Gonzo
23rd December 2011, 17:23
Bank - Central Line

One of the worst - possibly where "Mind the Gap" originated from.

The curve is so bad that if you are at one end of the platform, you can't see the other endI'm not an engineer so I don't appreciate all the details but I had it in my mind for some reason that because Bank station is so far below sea level it wasn't possible to do 'straight'.

But the Northern line platform is below the Central Line one, and that is straight.

The DLR platform is even further below and that is straight too.

So what is the explanation?

NickFitz
23rd December 2011, 17:44
I'm not an engineer so I don't appreciate all the details but I had it in my mind for some reason that because Bank station is so far below sea level it wasn't possible to do 'straight'.

But the Northern line platform is below the Central Line one, and that is straight.

The DLR platform is even further below and that is straight too.

So what is the explanation?

If you look on this map showing the actual course of the lines (http://tubejp.co.uk/), you'll see that the Central line turns sharply northwards at Bank (eastbound), whereas the other lines are running pretty straight.

d000hg
23rd December 2011, 17:55
I'm not an engineer so I don't appreciate all the details but I had it in my mind for some reason that because Bank station is so far below sea level it wasn't possible to do 'straight'.

But the Northern line platform is below the Central Line one, and that is straight.

The DLR platform is even further below and that is straight too.

So what is the explanation?I imagine when they were digging the tunnels - imagine what that must have been like without our modern equipment - the extra work/digging to make the line straight at the station was not considered worth it.

Freamon
23rd December 2011, 18:56
Hang on, she says she measured the gap at 46 to 51cm, 18" to 20" in old money, that is huge.

A gap big enough to put a foot in is a hazard, one an adult can fall through is ridiculous. It wouldn't take much to solve this, I like the idea of the automatic plate someone mentioned.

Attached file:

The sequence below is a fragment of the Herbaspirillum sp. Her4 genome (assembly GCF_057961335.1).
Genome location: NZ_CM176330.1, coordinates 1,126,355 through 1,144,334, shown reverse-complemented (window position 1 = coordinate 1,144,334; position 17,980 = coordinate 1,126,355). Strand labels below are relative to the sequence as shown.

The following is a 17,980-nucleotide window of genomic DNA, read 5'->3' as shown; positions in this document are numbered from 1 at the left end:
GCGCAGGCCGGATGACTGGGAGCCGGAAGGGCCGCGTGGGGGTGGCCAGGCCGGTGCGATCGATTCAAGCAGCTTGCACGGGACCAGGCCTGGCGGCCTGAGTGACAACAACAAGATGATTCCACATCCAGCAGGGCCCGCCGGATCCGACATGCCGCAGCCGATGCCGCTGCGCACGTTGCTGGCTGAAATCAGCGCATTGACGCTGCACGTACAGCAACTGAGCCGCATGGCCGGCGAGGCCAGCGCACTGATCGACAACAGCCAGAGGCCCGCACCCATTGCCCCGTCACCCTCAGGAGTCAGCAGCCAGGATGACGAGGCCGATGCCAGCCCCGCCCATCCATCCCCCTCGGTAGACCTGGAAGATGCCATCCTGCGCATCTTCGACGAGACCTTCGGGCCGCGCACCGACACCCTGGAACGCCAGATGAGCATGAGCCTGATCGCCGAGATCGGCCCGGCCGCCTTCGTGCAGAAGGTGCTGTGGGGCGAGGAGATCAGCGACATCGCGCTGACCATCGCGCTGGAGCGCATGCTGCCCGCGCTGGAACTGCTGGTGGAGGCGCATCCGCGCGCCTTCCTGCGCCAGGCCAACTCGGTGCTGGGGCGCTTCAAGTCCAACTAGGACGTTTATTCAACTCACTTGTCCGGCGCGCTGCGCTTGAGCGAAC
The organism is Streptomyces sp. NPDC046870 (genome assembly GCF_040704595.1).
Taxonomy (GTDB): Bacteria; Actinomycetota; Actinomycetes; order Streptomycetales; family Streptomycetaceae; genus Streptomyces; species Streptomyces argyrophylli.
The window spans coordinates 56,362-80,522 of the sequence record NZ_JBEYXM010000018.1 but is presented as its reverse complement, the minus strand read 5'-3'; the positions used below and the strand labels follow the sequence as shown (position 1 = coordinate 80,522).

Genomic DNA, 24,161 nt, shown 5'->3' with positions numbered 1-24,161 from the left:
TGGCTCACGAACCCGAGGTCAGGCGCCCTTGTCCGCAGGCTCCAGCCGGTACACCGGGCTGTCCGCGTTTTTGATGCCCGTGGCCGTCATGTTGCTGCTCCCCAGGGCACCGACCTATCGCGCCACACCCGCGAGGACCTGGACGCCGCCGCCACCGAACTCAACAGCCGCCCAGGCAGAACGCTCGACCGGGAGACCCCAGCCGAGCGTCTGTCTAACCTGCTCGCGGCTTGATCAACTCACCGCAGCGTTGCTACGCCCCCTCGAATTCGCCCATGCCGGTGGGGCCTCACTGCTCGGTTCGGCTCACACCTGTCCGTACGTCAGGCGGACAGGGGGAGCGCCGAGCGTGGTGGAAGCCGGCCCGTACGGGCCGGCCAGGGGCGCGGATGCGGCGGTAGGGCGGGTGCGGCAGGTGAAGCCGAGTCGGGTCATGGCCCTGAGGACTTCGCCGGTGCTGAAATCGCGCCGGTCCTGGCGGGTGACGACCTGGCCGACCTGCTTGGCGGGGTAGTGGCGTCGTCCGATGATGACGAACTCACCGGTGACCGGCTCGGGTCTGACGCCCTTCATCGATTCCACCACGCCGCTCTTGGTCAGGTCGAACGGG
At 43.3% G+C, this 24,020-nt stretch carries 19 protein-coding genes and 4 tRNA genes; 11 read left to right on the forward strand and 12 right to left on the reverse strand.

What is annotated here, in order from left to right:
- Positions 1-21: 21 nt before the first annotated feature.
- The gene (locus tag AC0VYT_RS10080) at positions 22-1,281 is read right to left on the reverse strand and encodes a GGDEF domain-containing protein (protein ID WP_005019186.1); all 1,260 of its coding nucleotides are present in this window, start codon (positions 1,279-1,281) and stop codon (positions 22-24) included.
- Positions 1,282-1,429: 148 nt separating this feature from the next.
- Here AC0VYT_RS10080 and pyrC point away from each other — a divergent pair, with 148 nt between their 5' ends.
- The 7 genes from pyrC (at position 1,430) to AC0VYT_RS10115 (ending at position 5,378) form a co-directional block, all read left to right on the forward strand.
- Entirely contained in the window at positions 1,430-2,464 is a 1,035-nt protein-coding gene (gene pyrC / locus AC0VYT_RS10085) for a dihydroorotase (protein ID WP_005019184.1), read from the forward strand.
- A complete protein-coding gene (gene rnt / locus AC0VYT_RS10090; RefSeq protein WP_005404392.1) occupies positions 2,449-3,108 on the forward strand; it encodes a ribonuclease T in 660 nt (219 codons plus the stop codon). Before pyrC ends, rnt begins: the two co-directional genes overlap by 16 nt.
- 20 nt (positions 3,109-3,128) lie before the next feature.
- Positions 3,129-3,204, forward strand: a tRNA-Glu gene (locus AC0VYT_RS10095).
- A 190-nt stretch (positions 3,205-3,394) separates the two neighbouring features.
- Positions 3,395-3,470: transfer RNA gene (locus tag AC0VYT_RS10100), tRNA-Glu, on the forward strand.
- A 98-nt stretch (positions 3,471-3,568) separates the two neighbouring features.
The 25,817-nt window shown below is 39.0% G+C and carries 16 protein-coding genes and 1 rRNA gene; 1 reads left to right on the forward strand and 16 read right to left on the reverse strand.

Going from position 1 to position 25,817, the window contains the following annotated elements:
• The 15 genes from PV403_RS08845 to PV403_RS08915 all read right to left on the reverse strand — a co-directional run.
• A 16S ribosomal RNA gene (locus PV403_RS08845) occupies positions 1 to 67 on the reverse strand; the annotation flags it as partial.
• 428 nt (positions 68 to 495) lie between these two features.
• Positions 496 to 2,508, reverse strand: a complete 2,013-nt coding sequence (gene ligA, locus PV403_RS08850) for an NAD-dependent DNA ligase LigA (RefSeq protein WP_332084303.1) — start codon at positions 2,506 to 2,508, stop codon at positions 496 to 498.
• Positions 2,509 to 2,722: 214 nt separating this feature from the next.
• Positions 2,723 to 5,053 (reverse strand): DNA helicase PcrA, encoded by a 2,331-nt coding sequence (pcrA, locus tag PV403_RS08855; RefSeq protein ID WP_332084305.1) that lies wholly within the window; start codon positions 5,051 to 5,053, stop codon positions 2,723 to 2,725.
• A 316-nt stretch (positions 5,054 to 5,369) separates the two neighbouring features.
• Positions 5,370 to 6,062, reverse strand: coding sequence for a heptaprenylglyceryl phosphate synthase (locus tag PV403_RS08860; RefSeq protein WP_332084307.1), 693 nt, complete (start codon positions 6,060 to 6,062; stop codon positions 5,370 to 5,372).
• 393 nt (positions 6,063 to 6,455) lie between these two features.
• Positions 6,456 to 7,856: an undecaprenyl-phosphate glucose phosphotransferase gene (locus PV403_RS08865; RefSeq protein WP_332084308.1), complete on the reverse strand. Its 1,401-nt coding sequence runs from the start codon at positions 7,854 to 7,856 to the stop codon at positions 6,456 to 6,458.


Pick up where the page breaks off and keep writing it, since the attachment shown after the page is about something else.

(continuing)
The NYC subway has automatic plates that slide out to bridge the gap between platform and train, in at least one station where the curve of the platform is particularly steep (and therefore the gap particularly wide):


http://www.youtube.com/watch?v=k-2rE1wDsb4

OwlHoot
23rd December 2011, 19:08
The NYC subway has automatic plates that slide out to bridge the gap between platform and train, ..

Great, so after falling through the gap the hapless passenger is chopped in half while they struggle to climb back up :eyes

Surely the simplest and safest system, if it could be made practical, would be a row of inverted "bellows" fixed along the top of the track side wall that could be inflated by compressed air in a couple of seconds, and deflated just as fast, to fill the gap with a cushion. You could use even the momentum of the incoming train in some way to power them while braking the train at the same time.

Freamon
23rd December 2011, 19:12
Great, so after falling through the gap the hapless passenger is chopped in half while they struggle to climb back up :eyes

Surely the simplest and safest system, if it could be made practical, would be a row of inverted "bellows" fixed along the top of the track side wall that could be inflated by compressed air in a couple of seconds, and deflated just as fast, to fill the gap with a cushion. You could use even the momentum of the incoming train in some way to power them while braking the train at the same time.
You're right, that does sound very simple.

SueEllen
23rd December 2011, 19:21
Great, so after falling through the gap the hapless passenger is chopped in half while they struggle to climb back up :eyes


For wheelchair passengers if they request in advance and someone is available they wheel out a platform which enables them to get their wheelchair on and off the train themselves, as the platform goes over the gap.

The main problem is there is not usually a staff member available to put the platform out in the evenings and it adds an extra minute or two onto the train timetable.

Therefore the woman who often gets off at the station near me with one leg normally has to hop off over the massive gap holding on to one able-bodied passenger, while another able-bodied passenger takes her wheelchair put her wheelchair on the platform for her.